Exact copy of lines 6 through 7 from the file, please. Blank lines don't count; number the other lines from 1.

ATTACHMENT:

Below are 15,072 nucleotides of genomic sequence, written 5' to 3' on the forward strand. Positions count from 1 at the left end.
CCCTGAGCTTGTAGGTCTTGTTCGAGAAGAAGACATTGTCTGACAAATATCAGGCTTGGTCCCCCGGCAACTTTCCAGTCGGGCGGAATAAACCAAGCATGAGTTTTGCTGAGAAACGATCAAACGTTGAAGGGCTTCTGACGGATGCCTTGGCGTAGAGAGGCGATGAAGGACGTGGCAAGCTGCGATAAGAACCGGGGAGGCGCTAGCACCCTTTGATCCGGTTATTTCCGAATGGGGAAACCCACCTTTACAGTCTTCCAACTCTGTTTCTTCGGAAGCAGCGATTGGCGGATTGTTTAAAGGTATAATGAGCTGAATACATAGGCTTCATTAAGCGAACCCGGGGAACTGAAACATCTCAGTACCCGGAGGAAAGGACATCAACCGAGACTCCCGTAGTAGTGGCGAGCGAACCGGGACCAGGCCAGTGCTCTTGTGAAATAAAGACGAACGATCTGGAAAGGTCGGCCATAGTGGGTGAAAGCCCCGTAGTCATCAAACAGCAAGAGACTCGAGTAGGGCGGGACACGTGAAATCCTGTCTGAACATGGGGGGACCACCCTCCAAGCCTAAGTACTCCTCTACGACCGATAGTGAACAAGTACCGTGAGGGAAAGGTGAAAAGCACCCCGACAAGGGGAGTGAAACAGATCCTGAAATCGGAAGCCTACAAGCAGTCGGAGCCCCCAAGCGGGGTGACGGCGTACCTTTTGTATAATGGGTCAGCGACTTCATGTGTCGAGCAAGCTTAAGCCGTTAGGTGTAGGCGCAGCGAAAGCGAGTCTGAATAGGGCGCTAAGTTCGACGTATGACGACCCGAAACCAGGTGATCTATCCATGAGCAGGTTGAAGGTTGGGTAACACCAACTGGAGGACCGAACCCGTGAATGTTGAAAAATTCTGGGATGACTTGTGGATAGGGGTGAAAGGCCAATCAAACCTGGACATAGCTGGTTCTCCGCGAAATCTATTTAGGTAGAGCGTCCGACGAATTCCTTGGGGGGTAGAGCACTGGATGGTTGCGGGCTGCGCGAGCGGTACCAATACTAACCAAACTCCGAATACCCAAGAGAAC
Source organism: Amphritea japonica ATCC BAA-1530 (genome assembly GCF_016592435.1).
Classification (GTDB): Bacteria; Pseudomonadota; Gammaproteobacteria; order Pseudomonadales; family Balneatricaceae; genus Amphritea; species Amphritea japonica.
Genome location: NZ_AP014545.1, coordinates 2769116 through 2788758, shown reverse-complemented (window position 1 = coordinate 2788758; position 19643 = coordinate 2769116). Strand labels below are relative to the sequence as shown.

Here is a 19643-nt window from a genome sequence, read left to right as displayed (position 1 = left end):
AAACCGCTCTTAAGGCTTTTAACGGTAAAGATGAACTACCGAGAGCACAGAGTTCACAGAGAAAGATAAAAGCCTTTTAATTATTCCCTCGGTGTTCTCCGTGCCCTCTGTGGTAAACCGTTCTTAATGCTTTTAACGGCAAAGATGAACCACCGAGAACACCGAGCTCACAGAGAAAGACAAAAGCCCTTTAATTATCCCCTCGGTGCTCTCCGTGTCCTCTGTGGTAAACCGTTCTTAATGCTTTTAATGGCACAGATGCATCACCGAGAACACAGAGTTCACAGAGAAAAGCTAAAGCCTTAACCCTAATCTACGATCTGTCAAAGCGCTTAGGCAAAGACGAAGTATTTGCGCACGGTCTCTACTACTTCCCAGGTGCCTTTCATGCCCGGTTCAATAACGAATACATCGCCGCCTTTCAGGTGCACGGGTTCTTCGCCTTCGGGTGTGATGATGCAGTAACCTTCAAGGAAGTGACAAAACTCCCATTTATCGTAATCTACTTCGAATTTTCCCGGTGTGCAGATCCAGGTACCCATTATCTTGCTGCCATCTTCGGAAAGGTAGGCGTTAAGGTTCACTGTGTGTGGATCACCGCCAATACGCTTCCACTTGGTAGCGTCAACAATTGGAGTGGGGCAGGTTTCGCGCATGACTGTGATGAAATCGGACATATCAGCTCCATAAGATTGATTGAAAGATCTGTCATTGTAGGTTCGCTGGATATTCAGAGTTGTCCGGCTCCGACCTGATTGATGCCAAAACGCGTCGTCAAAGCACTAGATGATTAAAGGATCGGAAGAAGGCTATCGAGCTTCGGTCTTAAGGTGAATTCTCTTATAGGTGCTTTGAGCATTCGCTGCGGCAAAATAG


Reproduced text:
Here is a 19643-nt window from a genome sequence, read left to right as displayed (position 1 = left end):
AAACCGCTCTTAAGGCTTTTAACGGTAAAGATGAACTACCGAGAGCACAGAGTTCACAGAGAAAGATAAAAGCCTTTTAATTATTCCCTCGGTGTTCTCCGTGCCCTCTGTGGTAAACCGTTCTTAATGCTTTTAACGGCAAAGATGAACCACCGAGAACACCGAGCTCACAGAGAAAGACAAAAGCCCTTTAATTATCCCCTCGGTGCTCTCCGTGTCCTCTGTGGTAAACCGTTCTTAATGCTTTTAATGGCACAGATGCATCACCGAGAACACAGAGTTCACAGAGAAAAGCTAAAGCCTTAACCCTAATCTACGATCTGTCAAAGCGCTTAGGCAAAGACGAAGTATTTGCGCACGGTCTCTACTACTTCCCAGGTGCCTTTCATGCCCGGTTCAATAACGAATACATCGCCGCCTTTCAGGTGCACGGGTTCTTCGCCTTCGGGTGTGATGATGCAGTAACCTTCAAGGAAGTGACAAAACTCCCATTTATCGTAATCTACTTCGAATTTTCCCGGTGTGCAGATCCAGGTACCCATTATCTTGCTGCCATCTTCGGAAAGGTAGGCGTTAAGGTTCACTGTGTGTGGATCACCGCCAATACGCTTCCACTTGGTAGCGTCAACAATTGGAGTGGGGCAGGTTTCGCGCATGACTGTGATGAAATCGGACATATCAGCTCCATAAGATTGATTGAAAGATCTGTCATTGTAGGTTCGCTGGATATTCAGAGTTGTCCGGCTCCGACCTGATTGATGCCAAAACGCGTCGTCAAAGCACTAGATGATTAAAGGATCGGAAGAAGGCTATCGAGCTTCGGTCTTAAGGTGAATTCTCTTATAGGTGCTTTGAGCATTCGCTGCGGCAAAATAG